Brands and Twitter do not always make for compatible bed fellows, it is easy to be too corporate, too boring, too sales focussed all of which will rapidly turn people off. Had the famous Shippam’s Paste account not been an experiment, it would have been marketing genius. But one who does gets it right is Capricorn Goats’ Cheese, where @EthelTheGoat tweets (#bleats?) It is not an easy one to get right, but Ethel makes me smile, the tone, engagement and amusement are spot on. Of course I know that Ethel and the other four goats on the Capricorn blog are happily down on the farm in Somerset, but the more fanciful side to my imagination enjoys my chats with a goat.
Ethel challenged a gang of food bloggers to come up with some recipes using Capricorn goats cheese. I receive many similar approaches, and often turn them down. But because I like Capricorn and am often in Somerset, so I know how fantastic the produce is, and because the approach made me smile, I said yes. A hamper of fantastic ingredients duly arrived.
I have lots and lots of ideas for goaty Capricorn recipes. The first is a very simple goats’ cheese hummus, super speedy bung-it-all-in-the-food-processor-and-whizz. The goats’ cheese flavour is initially subtle, but slowly builds. Peppery rocket leaves add a little bite and interest. It is perfect for either under or over ripe Capricorn too. Serve with lots of crudities for a healthy appetiser with pre supper drinks, leftovers make a good sandwich filling, although I scraped out the bowl with my finger.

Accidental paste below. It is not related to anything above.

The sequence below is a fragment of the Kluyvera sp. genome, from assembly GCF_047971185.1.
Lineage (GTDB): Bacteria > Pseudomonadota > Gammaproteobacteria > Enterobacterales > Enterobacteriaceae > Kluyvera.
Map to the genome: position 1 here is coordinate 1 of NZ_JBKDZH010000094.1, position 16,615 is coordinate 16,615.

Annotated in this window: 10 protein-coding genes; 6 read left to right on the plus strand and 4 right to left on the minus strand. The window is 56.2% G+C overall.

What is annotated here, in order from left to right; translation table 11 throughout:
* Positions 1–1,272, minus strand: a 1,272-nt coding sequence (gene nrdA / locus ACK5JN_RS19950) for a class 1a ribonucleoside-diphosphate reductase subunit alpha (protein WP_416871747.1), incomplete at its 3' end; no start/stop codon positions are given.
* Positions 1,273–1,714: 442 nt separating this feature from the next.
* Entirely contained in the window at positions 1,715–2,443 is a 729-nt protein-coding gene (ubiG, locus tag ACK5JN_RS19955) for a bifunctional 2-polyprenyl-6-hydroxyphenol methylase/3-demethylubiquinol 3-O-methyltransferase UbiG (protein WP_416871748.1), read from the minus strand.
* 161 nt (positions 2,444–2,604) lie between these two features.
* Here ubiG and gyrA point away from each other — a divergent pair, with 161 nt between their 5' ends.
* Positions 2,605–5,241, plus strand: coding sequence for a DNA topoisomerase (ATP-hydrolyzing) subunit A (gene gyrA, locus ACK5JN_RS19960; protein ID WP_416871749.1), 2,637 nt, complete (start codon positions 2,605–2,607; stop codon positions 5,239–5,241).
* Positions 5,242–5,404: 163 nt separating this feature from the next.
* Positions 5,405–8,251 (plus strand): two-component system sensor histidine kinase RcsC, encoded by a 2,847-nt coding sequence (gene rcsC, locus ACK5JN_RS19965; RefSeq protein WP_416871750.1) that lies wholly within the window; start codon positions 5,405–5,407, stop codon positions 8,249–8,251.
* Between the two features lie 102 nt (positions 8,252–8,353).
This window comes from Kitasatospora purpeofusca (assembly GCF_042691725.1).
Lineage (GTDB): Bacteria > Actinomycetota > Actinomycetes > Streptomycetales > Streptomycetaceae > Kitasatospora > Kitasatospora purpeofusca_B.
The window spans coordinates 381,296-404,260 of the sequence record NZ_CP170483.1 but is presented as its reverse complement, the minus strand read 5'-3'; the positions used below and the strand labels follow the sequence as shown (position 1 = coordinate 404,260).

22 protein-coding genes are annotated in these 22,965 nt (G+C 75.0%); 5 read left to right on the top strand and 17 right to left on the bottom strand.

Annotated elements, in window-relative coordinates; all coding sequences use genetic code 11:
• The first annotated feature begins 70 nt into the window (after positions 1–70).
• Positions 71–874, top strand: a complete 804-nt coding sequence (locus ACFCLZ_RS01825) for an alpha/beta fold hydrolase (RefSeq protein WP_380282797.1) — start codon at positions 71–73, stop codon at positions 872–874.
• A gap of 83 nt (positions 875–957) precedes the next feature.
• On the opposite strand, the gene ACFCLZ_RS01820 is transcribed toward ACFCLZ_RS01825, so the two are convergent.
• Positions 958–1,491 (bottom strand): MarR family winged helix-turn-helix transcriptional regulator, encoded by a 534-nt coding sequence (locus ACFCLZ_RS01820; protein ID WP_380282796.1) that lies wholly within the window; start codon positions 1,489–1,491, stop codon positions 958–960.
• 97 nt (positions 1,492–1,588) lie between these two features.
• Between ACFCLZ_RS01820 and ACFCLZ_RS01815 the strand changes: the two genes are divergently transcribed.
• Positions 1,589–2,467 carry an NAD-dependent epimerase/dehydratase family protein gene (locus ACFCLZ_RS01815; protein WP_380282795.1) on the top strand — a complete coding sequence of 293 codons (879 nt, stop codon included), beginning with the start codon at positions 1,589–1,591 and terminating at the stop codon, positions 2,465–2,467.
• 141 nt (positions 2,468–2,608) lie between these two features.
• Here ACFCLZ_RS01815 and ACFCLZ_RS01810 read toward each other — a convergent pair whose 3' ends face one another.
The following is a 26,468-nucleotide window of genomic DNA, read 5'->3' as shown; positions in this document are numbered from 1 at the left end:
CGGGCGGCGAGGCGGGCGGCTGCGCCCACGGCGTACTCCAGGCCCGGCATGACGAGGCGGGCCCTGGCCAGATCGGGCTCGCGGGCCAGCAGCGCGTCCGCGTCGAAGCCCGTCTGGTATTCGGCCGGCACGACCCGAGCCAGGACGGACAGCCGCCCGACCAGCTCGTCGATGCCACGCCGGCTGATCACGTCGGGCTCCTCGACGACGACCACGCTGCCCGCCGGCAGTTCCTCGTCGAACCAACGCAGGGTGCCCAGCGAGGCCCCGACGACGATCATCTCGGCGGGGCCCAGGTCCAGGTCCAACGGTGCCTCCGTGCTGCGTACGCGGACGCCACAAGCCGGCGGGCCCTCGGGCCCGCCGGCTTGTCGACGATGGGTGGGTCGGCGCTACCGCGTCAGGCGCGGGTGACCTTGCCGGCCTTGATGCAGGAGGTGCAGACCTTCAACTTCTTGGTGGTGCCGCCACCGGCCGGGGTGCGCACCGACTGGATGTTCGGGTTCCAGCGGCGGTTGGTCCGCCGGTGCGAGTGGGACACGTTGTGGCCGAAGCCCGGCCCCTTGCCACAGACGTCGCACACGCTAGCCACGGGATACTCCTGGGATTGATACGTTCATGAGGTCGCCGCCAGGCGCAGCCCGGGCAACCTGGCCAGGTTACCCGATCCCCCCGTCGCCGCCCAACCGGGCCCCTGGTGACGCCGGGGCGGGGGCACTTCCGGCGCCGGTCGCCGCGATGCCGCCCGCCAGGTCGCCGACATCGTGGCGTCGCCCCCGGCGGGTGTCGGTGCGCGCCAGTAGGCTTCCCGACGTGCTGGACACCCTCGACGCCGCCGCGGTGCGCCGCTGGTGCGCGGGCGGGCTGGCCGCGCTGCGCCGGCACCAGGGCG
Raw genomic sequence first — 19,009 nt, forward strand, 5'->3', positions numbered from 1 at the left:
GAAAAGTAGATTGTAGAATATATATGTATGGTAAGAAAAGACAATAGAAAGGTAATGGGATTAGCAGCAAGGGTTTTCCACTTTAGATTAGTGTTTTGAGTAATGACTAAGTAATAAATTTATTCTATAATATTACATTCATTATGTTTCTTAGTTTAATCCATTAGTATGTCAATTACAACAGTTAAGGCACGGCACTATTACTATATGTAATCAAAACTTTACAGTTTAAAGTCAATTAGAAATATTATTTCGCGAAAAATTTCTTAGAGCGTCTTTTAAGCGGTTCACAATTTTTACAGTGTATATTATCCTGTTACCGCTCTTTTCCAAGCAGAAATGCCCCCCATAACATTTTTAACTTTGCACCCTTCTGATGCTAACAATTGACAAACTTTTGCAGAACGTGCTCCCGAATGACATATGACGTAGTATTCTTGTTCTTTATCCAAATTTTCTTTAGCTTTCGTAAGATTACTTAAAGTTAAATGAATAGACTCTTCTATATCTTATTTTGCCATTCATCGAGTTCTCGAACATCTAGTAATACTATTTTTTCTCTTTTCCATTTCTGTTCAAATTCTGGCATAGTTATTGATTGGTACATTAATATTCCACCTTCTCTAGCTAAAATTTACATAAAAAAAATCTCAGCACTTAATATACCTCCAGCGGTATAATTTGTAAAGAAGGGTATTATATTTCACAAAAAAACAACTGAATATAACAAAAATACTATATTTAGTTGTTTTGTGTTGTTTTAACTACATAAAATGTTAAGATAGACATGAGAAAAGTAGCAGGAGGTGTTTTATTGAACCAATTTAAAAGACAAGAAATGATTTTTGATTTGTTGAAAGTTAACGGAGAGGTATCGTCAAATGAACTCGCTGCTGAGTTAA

You could make it with ready made hummus and just whizz with the cheese and rocket. I can think of substitutions glore here – instead of the rocket try coriander, spring onions or roasted red peppers. If you do not have tahini add some extra olive oil or sesame oil.
- 1 can chickpeas - drained and rinsed
- Juice half a lemon
- 1 clove of garlic
- 1/2 Capricorn Goats' Cheese
- 1 tsp tahini
- 1 tbs good olive oil
- Handful rocket leaves
- Pepper and Salt to taste
Simply add all the ingredients into the food processor and whizz, or into a pot and use a stick blender to mix.
Serve with crudities and strips of pitta bread.
I would have liked to have asked Ethel round to sample some, but feared she might not like central London or a flat on the top floor with no outside space – and come to think about it, do goats actually consume goats’ milk?
I received a hamper of ingredients, and was asked to create some recipes. The creator of Ethel’s favourite recipe will win a night in a Somerset hotel.